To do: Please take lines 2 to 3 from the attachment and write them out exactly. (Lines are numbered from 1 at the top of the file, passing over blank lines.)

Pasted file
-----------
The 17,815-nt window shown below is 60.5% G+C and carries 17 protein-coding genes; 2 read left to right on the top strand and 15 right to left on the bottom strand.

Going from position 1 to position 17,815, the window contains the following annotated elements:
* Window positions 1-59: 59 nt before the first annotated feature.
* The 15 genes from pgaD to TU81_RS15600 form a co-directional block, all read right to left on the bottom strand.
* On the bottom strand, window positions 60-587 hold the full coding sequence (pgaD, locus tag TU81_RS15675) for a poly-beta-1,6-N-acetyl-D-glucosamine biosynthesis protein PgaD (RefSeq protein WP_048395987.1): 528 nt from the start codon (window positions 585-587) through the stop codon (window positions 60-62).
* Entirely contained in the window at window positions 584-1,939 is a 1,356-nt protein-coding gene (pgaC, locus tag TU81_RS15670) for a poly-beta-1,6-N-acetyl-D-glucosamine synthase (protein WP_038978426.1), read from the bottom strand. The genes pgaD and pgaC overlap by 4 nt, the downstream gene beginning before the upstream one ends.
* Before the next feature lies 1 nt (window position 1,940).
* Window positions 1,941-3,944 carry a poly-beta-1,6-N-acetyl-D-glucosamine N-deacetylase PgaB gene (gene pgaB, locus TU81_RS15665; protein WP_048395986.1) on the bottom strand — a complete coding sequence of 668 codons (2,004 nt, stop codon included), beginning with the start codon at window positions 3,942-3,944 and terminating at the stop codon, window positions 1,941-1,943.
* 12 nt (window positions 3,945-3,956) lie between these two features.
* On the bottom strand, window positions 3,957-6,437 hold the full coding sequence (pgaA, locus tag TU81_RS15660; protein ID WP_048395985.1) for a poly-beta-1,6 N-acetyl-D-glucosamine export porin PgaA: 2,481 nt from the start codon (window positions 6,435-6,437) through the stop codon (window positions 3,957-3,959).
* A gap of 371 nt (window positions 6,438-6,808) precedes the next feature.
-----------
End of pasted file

Going from position 1 to position 17,815, the window contains the following annotated elements:
* Window positions 1-59: 59 nt before the first annotated feature.